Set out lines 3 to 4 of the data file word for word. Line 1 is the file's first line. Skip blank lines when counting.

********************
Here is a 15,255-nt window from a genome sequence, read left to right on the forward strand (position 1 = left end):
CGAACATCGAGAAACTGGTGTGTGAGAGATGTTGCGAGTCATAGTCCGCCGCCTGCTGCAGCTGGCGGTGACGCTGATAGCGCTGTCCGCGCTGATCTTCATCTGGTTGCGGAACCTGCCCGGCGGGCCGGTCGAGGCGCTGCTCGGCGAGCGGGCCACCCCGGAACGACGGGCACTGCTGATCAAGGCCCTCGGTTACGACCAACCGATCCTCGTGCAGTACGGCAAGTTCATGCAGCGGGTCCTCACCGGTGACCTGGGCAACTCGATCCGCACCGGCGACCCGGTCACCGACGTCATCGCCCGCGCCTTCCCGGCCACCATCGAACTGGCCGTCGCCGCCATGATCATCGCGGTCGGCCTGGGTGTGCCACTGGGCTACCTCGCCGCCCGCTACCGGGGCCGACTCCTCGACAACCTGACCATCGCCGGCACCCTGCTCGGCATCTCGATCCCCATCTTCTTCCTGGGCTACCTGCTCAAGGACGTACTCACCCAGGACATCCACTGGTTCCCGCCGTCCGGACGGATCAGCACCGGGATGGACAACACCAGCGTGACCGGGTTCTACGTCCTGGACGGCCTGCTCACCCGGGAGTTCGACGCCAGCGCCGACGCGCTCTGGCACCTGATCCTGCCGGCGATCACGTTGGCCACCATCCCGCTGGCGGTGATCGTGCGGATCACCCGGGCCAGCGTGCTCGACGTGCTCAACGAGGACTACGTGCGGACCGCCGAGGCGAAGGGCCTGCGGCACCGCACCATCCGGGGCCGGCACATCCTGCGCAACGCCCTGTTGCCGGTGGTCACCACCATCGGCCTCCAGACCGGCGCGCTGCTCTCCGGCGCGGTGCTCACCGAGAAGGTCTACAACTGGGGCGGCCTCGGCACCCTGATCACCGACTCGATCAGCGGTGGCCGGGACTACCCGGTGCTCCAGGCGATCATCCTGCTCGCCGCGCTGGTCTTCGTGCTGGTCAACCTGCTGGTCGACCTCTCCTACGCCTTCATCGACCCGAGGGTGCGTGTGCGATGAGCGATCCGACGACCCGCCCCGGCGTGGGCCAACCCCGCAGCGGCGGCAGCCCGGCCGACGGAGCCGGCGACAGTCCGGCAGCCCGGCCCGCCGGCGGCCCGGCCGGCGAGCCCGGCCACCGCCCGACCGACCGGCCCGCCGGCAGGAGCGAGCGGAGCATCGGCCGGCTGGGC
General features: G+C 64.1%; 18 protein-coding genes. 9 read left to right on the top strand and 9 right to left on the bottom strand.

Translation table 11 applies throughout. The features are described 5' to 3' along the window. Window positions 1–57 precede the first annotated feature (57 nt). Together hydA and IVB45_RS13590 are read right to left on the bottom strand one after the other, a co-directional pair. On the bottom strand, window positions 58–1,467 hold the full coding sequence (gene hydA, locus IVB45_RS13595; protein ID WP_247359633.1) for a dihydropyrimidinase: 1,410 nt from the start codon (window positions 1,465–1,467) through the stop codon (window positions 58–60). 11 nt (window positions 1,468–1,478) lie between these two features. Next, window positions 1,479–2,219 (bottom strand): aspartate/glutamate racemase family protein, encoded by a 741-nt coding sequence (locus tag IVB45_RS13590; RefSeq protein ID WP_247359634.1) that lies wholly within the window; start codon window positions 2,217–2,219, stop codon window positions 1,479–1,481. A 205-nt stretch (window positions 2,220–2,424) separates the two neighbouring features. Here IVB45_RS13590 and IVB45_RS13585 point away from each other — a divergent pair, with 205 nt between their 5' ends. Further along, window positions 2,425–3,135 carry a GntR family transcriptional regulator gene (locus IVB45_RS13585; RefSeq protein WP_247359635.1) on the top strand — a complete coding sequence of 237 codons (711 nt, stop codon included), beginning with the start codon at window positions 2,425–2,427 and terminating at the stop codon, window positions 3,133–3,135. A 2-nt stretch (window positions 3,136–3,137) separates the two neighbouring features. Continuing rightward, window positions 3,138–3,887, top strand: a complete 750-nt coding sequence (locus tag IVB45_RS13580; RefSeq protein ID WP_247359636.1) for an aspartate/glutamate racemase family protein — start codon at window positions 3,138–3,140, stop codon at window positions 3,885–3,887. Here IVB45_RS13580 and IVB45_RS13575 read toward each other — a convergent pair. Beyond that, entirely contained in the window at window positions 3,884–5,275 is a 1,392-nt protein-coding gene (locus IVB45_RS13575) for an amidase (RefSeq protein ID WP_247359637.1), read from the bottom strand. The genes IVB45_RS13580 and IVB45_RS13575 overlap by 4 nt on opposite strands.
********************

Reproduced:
General features: G+C 64.1%; 18 protein-coding genes. 9 read left to right on the top strand and 9 right to left on the bottom strand.

Translation table 11 applies throughout. The features are described 5' to 3' along the window. Window positions 1–57 precede the first annotated feature (57 nt). Together hydA and IVB45_RS13590 are read right to left on the bottom strand one after the other, a co-directional pair. On the bottom strand, window positions 58–1,467 hold the full coding sequence (gene hydA, locus IVB45_RS13595; protein ID WP_247359633.1) for a dihydropyrimidinase: 1,410 nt from the start codon (window positions 1,465–1,467) through the stop codon (window positions 58–60). 11 nt (window positions 1,468–1,478) lie between these two features. Next, window positions 1,479–2,219 (bottom strand): aspartate/glutamate racemase family protein, encoded by a 741-nt coding sequence (locus tag IVB45_RS13590; RefSeq protein ID WP_247359634.1) that lies wholly within the window; start codon window positions 2,217–2,219, stop codon window positions 1,479–1,481. A 205-nt stretch (window positions 2,220–2,424) separates the two neighbouring features. Here IVB45_RS13590 and IVB45_RS13585 point away from each other — a divergent pair, with 205 nt between their 5' ends. Further along, window positions 2,425–3,135 carry a GntR family transcriptional regulator gene (locus IVB45_RS13585; RefSeq protein WP_247359635.1) on the top strand — a complete coding sequence of 237 codons (711 nt, stop codon included), beginning with the start codon at window positions 2,425–2,427 and terminating at the stop codon, window positions 3,133–3,135. A 2-nt stretch (window positions 3,136–3,137) separates the two neighbouring features. Continuing rightward, window positions 3,138–3,887, top strand: a complete 750-nt coding sequence (locus tag IVB45_RS13580; RefSeq protein ID WP_247359636.1) for an aspartate/glutamate racemase family protein — start codon at window positions 3,138–3,140, stop codon at window positions 3,885–3,887. Here IVB45_RS13580 and IVB45_RS13575 read toward each other — a convergent pair. Beyond that, entirely contained in the window at window positions 3,884–5,275 is a 1,392-nt protein-coding gene (locus IVB45_RS13575) for an amidase (RefSeq protein ID WP_247359637.1), read from the bottom strand. The genes IVB45_RS13580 and IVB45_RS13575 overlap by 4 nt on opposite strands.